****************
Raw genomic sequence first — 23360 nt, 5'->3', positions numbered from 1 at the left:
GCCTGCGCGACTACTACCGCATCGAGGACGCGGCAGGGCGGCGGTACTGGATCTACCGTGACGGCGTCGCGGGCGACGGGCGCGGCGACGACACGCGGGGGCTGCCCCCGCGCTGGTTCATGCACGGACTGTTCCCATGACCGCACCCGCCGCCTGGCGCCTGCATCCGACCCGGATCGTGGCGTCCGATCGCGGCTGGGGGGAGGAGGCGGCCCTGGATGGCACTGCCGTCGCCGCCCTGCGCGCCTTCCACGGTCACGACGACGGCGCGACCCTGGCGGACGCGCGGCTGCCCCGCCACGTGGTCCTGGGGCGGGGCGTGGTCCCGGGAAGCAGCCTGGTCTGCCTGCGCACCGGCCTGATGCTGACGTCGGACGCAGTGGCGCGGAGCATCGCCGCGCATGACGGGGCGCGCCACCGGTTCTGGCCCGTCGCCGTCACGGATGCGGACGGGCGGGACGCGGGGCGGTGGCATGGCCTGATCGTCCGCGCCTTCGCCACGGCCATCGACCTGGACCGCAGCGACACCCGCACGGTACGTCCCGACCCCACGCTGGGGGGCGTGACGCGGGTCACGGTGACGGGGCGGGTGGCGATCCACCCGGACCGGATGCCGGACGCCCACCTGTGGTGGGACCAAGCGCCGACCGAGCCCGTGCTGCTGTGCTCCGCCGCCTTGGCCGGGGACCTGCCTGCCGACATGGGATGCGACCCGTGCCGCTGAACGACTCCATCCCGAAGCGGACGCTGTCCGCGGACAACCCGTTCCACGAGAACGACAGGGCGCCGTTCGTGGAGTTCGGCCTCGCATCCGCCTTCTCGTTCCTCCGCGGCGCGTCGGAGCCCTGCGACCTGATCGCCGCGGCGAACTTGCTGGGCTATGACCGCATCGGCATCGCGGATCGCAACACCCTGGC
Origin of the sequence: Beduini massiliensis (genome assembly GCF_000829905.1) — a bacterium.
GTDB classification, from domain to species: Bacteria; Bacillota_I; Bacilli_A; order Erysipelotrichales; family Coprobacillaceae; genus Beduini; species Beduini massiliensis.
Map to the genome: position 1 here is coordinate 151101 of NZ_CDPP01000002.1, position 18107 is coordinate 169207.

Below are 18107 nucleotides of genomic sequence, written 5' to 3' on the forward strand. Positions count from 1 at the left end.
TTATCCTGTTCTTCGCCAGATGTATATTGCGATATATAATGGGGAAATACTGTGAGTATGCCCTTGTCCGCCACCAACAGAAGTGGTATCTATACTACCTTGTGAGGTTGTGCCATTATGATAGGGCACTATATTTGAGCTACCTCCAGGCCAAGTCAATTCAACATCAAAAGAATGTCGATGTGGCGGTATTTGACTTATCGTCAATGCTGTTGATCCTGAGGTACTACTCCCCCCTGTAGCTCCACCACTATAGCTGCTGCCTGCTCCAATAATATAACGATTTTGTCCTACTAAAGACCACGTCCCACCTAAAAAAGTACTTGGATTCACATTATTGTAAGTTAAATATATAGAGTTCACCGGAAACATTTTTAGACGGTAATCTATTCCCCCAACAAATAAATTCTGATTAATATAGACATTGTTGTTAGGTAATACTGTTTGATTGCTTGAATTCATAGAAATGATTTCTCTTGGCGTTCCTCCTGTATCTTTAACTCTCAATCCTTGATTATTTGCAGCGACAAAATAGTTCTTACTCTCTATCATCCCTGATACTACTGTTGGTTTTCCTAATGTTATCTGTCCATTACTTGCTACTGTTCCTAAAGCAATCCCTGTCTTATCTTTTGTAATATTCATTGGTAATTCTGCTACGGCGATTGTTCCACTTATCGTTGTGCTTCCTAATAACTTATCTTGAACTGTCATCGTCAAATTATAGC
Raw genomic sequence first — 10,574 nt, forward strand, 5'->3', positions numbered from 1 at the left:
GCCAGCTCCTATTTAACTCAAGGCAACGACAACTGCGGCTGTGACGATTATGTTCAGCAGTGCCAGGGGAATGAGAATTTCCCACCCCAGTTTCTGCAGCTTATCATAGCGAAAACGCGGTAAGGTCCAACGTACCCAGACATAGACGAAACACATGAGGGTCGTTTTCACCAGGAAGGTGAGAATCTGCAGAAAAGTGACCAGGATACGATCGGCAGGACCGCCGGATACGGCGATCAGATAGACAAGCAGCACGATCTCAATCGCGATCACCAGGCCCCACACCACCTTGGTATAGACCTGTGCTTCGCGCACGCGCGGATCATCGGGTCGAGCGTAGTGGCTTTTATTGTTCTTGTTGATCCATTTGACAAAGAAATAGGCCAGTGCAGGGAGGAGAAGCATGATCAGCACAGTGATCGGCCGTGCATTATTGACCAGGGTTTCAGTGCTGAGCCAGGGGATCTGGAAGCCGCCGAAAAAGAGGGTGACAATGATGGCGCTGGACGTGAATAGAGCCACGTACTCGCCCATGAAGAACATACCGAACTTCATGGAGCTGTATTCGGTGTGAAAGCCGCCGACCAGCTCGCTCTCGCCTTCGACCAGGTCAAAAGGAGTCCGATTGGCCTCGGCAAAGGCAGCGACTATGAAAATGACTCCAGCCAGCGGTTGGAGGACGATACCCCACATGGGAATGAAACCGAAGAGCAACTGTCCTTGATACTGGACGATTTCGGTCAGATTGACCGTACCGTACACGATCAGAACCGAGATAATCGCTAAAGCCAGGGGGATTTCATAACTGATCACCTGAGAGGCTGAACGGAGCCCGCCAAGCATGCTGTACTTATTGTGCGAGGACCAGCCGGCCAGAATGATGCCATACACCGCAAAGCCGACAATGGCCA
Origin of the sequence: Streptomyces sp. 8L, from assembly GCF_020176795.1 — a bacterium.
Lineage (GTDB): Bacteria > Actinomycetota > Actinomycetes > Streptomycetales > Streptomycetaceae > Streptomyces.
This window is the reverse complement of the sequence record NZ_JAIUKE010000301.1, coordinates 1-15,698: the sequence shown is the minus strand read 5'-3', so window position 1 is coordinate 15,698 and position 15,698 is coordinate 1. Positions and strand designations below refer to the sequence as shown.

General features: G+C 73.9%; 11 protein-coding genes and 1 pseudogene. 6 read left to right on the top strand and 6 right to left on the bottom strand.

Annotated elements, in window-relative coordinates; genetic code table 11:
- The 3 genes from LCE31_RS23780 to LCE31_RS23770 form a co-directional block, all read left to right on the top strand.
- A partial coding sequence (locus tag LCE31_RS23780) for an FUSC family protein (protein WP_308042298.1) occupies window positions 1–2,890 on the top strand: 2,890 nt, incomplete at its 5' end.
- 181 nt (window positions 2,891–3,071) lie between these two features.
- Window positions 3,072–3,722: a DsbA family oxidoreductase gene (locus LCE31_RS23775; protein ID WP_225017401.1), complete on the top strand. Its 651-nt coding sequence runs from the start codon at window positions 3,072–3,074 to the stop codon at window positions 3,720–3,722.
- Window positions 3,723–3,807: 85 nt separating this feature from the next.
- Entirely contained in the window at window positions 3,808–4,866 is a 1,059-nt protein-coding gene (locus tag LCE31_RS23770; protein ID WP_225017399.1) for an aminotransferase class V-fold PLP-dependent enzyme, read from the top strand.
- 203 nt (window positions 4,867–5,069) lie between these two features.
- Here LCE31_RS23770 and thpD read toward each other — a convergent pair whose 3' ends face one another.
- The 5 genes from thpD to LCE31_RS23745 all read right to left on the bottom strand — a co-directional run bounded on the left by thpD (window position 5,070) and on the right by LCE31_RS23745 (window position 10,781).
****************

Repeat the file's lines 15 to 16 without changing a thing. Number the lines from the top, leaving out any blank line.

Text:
- The 3 genes from LCE31_RS23780 to LCE31_RS23770 form a co-directional block, all read left to right on the top strand.
- A partial coding sequence (locus tag LCE31_RS23780) for an FUSC family protein (protein WP_308042298.1) occupies window positions 1–2,890 on the top strand: 2,890 nt, incomplete at its 5' end.